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Monday, December 21, 2009

The Midband Decade: Internet as social disease, Google, Skype, Facebook, YouTube and Nokia

El Reg's review of the decade got me thinking about how European consumers think of the past decade in IT: bear in mind for most it was their first decade as the Freeserve unmetered access model only emerged in 1998, and the bubble burst just as broadband was emerging.
The dominance of Windows computers running incumbents' DSL connections at under a Megabit/sec was the main experience. Incumbents own the wholesale broadband networks for 3 out of 4 European consumers. Any appearance of competition is basically in the local loop. Microsoft maintains its 90%+ market share in operating systems and is close to that in browsers (by installation even as usage stats slide below 70%), even as the European antitrust action appears settled after a decade. The appearance of WiFi helped users tether themselves to the house or cafe not the phone socket.
Apple's clout in the US was really a blip in Europe. The mobile Internet barely existed, in fact texting was the big mobile app. Many European users barely noticed the iPhone (and Blackberries still dominate), tied to one network at huge monthly subscriptions and slow 3G connections. So - in contrast to the predictions when 3G was auctioned in 2000 - it was not the mobile Internet decade at all. Nokia sold almost 500m in 2008 alone, with almost 10 billion sold in the decade.The majority were 2G simple call/text/WAP phones to the developing world.
The decade was occupied with viruses and spam, many attacking Microsoft's programmes - ILoveYou started the trend in May 2000. The biggest strain on the network was not dubious quality and copyright video on YouTube, but DOS attacks and Microsoft monthly security patches.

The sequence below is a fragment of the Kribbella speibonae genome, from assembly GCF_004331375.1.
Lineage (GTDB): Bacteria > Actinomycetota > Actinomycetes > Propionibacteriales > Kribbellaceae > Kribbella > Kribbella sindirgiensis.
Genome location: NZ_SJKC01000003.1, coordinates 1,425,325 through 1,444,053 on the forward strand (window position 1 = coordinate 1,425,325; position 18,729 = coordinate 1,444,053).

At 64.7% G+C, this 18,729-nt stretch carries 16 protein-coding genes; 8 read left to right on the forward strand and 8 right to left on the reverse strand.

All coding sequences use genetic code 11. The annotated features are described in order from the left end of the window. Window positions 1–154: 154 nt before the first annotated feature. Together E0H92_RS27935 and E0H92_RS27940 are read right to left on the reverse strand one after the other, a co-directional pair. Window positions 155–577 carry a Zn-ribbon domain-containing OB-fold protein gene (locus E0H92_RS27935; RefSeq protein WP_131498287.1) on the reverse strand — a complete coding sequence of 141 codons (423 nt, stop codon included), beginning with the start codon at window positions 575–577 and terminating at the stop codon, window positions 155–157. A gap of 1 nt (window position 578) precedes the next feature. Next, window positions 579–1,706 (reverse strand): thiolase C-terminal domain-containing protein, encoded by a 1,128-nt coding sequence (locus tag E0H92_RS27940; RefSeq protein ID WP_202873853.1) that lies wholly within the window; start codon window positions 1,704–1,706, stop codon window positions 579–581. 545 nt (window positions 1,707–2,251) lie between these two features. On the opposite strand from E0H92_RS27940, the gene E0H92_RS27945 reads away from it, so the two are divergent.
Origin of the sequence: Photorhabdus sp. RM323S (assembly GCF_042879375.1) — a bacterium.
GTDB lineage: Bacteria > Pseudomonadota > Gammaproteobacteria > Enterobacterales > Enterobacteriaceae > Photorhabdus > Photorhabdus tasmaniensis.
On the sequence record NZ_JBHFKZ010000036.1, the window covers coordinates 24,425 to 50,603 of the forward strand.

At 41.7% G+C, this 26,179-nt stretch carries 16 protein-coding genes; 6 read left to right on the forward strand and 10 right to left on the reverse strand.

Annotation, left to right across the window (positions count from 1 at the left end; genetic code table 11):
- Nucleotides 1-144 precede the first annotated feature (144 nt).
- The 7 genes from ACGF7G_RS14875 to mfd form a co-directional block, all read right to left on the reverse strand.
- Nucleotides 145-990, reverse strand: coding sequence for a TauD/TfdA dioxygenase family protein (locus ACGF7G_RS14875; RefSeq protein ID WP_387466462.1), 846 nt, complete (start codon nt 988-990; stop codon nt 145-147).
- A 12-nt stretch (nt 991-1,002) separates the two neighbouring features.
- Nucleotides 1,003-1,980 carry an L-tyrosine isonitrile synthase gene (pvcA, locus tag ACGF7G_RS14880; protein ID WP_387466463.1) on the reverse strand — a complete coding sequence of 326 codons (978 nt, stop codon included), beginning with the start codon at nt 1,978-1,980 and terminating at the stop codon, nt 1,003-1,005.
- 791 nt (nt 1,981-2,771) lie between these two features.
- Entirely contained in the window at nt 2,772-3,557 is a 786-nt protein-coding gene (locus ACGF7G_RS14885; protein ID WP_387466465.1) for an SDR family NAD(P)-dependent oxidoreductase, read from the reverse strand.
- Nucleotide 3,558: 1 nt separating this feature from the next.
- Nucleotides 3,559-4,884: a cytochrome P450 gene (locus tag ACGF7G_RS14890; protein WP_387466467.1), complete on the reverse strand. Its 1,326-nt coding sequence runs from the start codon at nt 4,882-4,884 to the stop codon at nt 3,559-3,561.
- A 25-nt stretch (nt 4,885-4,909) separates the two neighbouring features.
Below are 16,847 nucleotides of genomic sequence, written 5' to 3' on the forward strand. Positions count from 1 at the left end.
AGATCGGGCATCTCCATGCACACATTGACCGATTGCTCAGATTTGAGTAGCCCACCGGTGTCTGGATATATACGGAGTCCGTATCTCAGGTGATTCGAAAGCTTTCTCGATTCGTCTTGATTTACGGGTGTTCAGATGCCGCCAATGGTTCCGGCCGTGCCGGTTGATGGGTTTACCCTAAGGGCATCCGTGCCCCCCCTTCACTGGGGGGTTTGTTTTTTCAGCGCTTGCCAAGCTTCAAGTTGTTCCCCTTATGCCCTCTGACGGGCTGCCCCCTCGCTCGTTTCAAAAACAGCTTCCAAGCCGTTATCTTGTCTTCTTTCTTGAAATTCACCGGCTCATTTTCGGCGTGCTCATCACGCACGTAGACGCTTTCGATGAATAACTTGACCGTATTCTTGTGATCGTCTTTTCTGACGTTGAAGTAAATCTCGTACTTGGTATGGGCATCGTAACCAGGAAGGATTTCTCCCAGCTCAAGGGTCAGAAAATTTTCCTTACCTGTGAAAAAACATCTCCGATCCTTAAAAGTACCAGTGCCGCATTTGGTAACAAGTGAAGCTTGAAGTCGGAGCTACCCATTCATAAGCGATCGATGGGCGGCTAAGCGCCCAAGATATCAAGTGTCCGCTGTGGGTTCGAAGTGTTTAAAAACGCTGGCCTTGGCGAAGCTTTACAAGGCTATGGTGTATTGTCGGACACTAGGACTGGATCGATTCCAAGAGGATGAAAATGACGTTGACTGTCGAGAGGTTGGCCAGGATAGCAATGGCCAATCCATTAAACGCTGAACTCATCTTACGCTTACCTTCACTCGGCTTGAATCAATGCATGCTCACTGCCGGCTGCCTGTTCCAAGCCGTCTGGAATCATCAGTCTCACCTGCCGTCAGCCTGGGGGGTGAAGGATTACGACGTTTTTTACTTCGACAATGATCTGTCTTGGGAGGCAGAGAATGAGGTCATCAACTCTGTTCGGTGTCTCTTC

As for e-commerce, the book did not die but Amazon sold more than the high street, the holiday package did not die but consumers used the web for cheap flights and last-minute deals. Paperless billing for utilities, banking, and e-government services did not eliminate paper altogether - except on Ryanair which also tried to eliminate check-in staff, hold luggage and other annoyances. A £1 flight at 27.99 was perhaps the biggest change for the average punter. We still buy DVDs and CDs far more thanm we download legally or illegally. We don't buy as many inky newspapers any more, though....a fifty year trend that the Internet exacerbates but did not start and will not finish. Newspaper troubles in 2008-9 reflect the collapse of jobs and other classified revenues far more than circulation slumps.
Oh, and we still listen to the radio and watch TV - in fact, digital radio was a complete dud, and Internet radio  only really replaced the tranny with MeRadio - lastfm and the like. Digital TV was a success as were PVRs and flat screens, though HD and BluRay remain 'premium' services in the UK, which means most people don't use their digital TV set to its potential.
Personalisation and privacy made limited progress in the 2000s, with Google storing ever-more search, email, video and blog information (thanks for all of that, by the way!), and the first shots in the targetted advertising battles started with Phorm in the UK - this will be a huge issue going forwards.
The huge innovations in the 2000s were in video gaming and virtual worlds, and here the Far East led, as in consumer fibre and 3G. The 6th generation of consoles in 1999-2007 sold 200m, the 7th generation is already over 100m, with Wii making non-gamers into gamers. Handhelds have 250m accumulated sales in the decade. In fact, much of the interesting innovation in the past decade came from Seoul or Tokyo or Hong Kong. With 100MB Ethernet all over their major cities, its easy to see that the future is going to be in the Far East, too.
Meanwhile, the debates that will dominate will increasingly revolve around allowing open access to higher speed networks for content. With Facebook users in the 500millions and Skype accounts approaching a billion, net neutrality is becoming a vitally important issue. Consumers want more than same-old cable services, and governments are responding (slowly), though as the UK Digital Economy Bill 2009 shows, its often to knee-jerk protect incumbent business models. That's how the decade started too, remember and Napster?

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